"When women unite!" : the making of the Anti-Liquor Movement in Andhra Pradesh, India
In 1991, women of Dubagunta, Nellore District in the state of Andhra Pradesh forced the local liquor traders to leave the area. This incident is believed to have been the origin of the Anti-Liquor Movement, which finally led to alcoholic beverages being prohibited in the state. The main participants in the early struggle were underprivileged, rural low-caste women. They were supported by voluntary organizations and later by politicians from the opposition parties.
This study presents an analysis of the process whereby the political and private endeavours of individuals were integrated into a broader social movement. It discusses discourses on gender and household relations in rural Andhra Pradesh and the involvement of urban activists as organisers, leaders and translators of the struggle. The attention is on how politicians, representatives of the state administration, and liquor traders either sided with the temperance movement or worked against it, and on the blurred boundary between friend and “foe”. It demonstrates how the media coverage and the gathering of participants in collective gathering of participants in collective activities – such as demonstrations, meteings, sit-ins, and protest travelling – were vital for the formation of an “imagined community” of protest.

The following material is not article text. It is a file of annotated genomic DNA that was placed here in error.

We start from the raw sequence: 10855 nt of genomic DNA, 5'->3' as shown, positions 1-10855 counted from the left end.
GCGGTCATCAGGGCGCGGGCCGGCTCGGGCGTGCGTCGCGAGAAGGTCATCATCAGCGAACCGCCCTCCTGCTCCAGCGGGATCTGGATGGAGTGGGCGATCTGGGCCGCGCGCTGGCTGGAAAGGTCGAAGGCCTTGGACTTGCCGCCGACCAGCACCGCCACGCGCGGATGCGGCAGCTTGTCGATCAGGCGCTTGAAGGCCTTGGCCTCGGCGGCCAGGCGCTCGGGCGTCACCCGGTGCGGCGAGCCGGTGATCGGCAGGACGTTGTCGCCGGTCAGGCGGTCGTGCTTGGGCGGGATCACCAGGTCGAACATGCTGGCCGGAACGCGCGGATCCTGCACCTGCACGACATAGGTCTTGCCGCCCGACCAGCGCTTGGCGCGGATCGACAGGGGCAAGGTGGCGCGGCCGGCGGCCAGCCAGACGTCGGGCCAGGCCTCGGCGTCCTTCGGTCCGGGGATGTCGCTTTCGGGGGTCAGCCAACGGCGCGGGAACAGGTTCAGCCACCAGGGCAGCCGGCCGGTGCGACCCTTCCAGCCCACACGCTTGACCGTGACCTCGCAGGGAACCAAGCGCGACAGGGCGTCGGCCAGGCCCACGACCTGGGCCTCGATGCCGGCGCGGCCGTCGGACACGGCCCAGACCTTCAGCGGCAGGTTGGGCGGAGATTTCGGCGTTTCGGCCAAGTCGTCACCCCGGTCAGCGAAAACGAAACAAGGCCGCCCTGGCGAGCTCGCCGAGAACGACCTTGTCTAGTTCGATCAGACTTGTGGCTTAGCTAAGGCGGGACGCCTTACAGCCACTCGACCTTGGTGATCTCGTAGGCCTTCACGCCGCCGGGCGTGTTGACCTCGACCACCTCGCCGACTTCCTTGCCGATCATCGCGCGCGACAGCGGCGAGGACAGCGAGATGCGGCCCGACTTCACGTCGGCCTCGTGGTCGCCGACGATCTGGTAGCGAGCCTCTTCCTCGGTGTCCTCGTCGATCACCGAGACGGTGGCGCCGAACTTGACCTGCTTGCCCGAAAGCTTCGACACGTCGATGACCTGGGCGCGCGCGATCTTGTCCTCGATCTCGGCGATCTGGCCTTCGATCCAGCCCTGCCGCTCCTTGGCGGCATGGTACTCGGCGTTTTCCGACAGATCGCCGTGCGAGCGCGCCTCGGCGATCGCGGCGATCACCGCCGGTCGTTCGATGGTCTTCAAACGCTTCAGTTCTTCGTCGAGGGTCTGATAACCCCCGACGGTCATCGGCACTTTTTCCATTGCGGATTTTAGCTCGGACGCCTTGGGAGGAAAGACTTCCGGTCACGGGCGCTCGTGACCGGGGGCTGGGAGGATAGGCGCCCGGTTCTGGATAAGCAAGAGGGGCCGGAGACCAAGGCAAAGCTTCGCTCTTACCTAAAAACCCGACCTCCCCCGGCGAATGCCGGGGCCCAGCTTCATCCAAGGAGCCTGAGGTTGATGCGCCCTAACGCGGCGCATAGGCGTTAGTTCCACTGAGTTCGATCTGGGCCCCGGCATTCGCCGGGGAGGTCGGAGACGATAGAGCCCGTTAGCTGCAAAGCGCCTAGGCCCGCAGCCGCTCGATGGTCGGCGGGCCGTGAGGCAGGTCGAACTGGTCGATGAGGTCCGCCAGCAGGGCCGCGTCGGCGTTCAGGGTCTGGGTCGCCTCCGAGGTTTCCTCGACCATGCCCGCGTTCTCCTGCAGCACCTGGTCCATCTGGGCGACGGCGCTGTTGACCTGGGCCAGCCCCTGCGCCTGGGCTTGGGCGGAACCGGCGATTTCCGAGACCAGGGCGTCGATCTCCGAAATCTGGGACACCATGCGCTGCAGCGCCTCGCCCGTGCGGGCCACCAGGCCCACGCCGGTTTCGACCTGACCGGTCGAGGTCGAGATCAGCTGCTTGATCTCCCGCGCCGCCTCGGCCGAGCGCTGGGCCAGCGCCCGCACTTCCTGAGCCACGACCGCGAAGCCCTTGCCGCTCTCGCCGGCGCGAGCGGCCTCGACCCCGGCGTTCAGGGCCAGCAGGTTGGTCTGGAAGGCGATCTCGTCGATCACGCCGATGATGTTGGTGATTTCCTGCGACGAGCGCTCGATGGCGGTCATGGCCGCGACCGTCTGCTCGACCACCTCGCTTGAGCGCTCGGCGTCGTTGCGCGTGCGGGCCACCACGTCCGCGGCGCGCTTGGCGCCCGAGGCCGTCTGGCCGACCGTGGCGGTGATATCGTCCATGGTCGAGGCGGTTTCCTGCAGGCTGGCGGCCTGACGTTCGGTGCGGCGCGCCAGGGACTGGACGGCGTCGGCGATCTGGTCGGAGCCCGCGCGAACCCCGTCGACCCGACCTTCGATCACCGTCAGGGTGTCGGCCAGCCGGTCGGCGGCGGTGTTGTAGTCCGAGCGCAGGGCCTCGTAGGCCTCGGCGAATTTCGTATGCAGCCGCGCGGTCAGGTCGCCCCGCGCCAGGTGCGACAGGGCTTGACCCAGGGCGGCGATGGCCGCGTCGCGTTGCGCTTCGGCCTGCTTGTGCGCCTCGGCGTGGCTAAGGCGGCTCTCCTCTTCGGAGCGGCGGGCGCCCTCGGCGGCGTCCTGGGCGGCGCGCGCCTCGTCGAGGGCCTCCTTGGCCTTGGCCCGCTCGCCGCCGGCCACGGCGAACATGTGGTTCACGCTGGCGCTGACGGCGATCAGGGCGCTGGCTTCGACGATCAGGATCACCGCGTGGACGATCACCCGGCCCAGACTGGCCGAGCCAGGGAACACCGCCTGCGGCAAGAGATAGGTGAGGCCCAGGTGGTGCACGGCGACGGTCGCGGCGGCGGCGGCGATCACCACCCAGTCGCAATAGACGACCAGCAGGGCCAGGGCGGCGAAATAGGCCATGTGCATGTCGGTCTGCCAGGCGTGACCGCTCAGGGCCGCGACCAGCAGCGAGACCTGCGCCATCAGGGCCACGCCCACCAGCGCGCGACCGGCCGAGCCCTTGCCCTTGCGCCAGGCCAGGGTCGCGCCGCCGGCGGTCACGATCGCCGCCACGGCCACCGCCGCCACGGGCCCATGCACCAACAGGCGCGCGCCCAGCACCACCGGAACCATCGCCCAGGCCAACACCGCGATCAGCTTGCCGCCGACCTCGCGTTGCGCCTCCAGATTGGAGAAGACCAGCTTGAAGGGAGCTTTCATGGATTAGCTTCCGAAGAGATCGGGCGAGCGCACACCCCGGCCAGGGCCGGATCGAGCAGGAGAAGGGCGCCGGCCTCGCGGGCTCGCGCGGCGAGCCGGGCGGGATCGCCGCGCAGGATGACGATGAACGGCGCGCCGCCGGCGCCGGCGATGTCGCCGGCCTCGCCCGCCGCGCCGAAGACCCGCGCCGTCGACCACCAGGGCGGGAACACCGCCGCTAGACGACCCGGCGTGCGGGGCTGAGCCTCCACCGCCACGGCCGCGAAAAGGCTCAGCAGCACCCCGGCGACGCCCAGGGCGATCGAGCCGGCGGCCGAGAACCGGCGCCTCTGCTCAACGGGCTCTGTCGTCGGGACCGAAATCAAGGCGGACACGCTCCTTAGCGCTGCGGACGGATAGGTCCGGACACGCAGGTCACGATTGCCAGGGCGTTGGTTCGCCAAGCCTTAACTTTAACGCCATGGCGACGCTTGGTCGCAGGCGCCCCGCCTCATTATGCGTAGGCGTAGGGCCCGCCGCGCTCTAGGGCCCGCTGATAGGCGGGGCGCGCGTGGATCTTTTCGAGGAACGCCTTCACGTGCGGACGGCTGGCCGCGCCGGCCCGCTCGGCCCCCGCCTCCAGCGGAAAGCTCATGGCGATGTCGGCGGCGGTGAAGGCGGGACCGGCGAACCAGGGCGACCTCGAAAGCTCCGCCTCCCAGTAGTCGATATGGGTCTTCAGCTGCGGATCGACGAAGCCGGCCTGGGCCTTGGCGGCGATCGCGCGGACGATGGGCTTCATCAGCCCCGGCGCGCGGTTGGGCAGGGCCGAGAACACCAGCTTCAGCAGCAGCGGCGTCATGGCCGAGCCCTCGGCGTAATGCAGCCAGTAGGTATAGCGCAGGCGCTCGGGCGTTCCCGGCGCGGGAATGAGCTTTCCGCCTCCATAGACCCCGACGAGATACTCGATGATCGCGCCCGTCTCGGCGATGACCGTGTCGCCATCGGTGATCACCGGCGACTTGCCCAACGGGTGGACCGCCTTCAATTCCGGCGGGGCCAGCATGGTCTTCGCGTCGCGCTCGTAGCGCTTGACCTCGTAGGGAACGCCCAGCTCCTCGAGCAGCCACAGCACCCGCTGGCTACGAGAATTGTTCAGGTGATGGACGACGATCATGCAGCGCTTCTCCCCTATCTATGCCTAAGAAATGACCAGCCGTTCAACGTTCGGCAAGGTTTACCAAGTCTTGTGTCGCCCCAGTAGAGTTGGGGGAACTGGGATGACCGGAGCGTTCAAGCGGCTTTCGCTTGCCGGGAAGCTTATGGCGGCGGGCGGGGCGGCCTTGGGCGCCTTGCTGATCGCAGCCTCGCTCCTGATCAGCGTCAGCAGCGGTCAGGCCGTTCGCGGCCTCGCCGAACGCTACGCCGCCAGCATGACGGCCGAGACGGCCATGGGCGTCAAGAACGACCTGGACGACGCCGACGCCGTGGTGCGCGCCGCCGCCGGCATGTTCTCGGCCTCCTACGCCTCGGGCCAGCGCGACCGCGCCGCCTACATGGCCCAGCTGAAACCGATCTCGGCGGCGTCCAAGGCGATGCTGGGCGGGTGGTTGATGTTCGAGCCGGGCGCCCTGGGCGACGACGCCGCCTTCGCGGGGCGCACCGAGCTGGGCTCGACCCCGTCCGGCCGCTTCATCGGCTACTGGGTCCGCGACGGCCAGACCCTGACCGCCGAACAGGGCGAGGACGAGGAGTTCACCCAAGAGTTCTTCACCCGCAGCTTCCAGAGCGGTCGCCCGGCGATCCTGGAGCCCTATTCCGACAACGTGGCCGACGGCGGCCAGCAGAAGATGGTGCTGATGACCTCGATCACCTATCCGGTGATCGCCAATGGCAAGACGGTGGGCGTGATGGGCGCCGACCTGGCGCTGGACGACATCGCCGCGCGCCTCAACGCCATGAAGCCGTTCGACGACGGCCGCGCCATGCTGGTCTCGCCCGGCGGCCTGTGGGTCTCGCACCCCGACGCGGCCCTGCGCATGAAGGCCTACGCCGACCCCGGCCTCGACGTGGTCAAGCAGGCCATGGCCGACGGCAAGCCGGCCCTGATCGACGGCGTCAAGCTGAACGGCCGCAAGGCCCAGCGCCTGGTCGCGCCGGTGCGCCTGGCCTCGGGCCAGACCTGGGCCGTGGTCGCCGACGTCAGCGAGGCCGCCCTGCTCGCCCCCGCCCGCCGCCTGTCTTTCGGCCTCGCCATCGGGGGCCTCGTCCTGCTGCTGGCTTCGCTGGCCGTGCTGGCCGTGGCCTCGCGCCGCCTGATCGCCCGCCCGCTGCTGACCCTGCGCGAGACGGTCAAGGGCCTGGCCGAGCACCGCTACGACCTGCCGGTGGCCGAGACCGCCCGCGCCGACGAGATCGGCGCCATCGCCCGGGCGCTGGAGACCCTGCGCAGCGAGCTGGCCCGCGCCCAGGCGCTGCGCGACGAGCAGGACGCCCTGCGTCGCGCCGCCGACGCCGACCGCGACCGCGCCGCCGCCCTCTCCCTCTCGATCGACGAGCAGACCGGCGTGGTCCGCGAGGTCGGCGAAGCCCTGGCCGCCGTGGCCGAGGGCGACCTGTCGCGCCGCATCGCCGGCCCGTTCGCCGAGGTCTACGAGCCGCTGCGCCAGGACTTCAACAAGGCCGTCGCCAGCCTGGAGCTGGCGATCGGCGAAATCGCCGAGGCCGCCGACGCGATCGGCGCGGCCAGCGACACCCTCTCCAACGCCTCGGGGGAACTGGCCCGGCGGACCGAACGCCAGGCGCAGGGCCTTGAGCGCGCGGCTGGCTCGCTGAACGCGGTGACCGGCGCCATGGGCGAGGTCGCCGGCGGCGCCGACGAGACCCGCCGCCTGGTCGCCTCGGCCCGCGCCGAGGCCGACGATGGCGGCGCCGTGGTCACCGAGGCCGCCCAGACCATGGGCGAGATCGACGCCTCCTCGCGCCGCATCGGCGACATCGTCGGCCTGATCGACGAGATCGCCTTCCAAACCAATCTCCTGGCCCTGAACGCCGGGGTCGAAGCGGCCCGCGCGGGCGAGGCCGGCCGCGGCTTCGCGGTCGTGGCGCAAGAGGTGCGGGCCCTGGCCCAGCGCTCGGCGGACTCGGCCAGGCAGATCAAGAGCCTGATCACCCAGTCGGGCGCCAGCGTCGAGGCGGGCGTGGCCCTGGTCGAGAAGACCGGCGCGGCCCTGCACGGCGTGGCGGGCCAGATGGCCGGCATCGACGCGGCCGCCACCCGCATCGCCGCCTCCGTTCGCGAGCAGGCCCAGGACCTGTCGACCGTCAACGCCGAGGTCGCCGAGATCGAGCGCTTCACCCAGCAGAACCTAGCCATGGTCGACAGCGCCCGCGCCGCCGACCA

The Anti-Liquor Movement of Andhra Pradesh is shaped by global processes. The Indian economy opened up to global market forces in the 1980s and at the same time local activists became involved in transnational debates on feminism, Gandhianism and Marxism. Even so, as the study reveals, the movement as such was mainly confined to Andhra Pradesh.